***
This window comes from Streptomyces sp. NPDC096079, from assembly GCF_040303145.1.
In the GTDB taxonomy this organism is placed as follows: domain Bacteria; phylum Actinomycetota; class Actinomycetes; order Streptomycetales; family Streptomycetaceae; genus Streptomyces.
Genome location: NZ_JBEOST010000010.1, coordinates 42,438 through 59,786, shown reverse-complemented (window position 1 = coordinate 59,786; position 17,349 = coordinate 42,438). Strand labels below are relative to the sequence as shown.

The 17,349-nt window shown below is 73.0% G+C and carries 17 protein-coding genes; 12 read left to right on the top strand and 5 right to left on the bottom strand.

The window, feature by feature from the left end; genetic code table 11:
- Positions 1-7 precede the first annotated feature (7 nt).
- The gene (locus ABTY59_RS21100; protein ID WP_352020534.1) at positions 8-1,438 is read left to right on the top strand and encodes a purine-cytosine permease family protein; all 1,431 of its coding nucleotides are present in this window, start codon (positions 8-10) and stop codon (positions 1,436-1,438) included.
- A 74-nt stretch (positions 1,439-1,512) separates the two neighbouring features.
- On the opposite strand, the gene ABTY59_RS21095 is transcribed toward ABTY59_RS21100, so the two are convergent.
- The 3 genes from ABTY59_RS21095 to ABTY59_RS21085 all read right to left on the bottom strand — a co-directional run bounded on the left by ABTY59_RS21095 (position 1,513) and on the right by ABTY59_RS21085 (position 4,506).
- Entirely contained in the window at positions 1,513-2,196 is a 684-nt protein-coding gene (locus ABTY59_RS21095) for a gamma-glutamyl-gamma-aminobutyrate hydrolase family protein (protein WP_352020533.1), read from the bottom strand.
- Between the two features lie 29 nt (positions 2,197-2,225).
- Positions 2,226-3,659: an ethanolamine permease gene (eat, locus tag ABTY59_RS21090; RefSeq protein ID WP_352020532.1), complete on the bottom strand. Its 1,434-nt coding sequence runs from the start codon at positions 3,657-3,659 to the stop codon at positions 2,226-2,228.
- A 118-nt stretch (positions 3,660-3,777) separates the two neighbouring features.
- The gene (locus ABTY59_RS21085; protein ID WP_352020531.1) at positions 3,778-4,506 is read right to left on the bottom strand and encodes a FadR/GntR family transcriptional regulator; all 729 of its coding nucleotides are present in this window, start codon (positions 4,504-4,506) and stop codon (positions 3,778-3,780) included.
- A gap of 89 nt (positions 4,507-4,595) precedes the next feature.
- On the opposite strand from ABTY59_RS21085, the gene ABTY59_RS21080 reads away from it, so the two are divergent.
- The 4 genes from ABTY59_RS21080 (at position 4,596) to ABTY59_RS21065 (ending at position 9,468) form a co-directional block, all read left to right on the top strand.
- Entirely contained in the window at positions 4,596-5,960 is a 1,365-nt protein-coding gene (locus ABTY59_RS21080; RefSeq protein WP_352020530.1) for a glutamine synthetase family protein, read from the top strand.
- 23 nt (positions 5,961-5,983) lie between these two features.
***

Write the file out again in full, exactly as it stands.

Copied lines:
This window comes from Streptomyces sp. NPDC096079, from assembly GCF_040303145.1.
In the GTDB taxonomy this organism is placed as follows: domain Bacteria; phylum Actinomycetota; class Actinomycetes; order Streptomycetales; family Streptomycetaceae; genus Streptomyces.
Genome location: NZ_JBEOST010000010.1, coordinates 42,438 through 59,786, shown reverse-complemented (window position 1 = coordinate 59,786; position 17,349 = coordinate 42,438). Strand labels below are relative to the sequence as shown.

The 17,349-nt window shown below is 73.0% G+C and carries 17 protein-coding genes; 12 read left to right on the top strand and 5 right to left on the bottom strand.

The window, feature by feature from the left end; genetic code table 11:
- Positions 1-7 precede the first annotated feature (7 nt).
- The gene (locus ABTY59_RS21100; protein ID WP_352020534.1) at positions 8-1,438 is read left to right on the top strand and encodes a purine-cytosine permease family protein; all 1,431 of its coding nucleotides are present in this window, start codon (positions 8-10) and stop codon (positions 1,436-1,438) included.
- A 74-nt stretch (positions 1,439-1,512) separates the two neighbouring features.
- On the opposite strand, the gene ABTY59_RS21095 is transcribed toward ABTY59_RS21100, so the two are convergent.
- The 3 genes from ABTY59_RS21095 to ABTY59_RS21085 all read right to left on the bottom strand — a co-directional run bounded on the left by ABTY59_RS21095 (position 1,513) and on the right by ABTY59_RS21085 (position 4,506).
- Entirely contained in the window at positions 1,513-2,196 is a 684-nt protein-coding gene (locus ABTY59_RS21095) for a gamma-glutamyl-gamma-aminobutyrate hydrolase family protein (protein WP_352020533.1), read from the bottom strand.
- Between the two features lie 29 nt (positions 2,197-2,225).
- Positions 2,226-3,659: an ethanolamine permease gene (eat, locus tag ABTY59_RS21090; RefSeq protein ID WP_352020532.1), complete on the bottom strand. Its 1,434-nt coding sequence runs from the start codon at positions 3,657-3,659 to the stop codon at positions 2,226-2,228.
- A 118-nt stretch (positions 3,660-3,777) separates the two neighbouring features.
- The gene (locus ABTY59_RS21085; protein ID WP_352020531.1) at positions 3,778-4,506 is read right to left on the bottom strand and encodes a FadR/GntR family transcriptional regulator; all 729 of its coding nucleotides are present in this window, start codon (positions 4,504-4,506) and stop codon (positions 3,778-3,780) included.
- A gap of 89 nt (positions 4,507-4,595) precedes the next feature.
- On the opposite strand from ABTY59_RS21085, the gene ABTY59_RS21080 reads away from it, so the two are divergent.
- The 4 genes from ABTY59_RS21080 (at position 4,596) to ABTY59_RS21065 (ending at position 9,468) form a co-directional block, all read left to right on the top strand.
- Entirely contained in the window at positions 4,596-5,960 is a 1,365-nt protein-coding gene (locus ABTY59_RS21080; RefSeq protein WP_352020530.1) for a glutamine synthetase family protein, read from the top strand.
- 23 nt (positions 5,961-5,983) lie between these two features.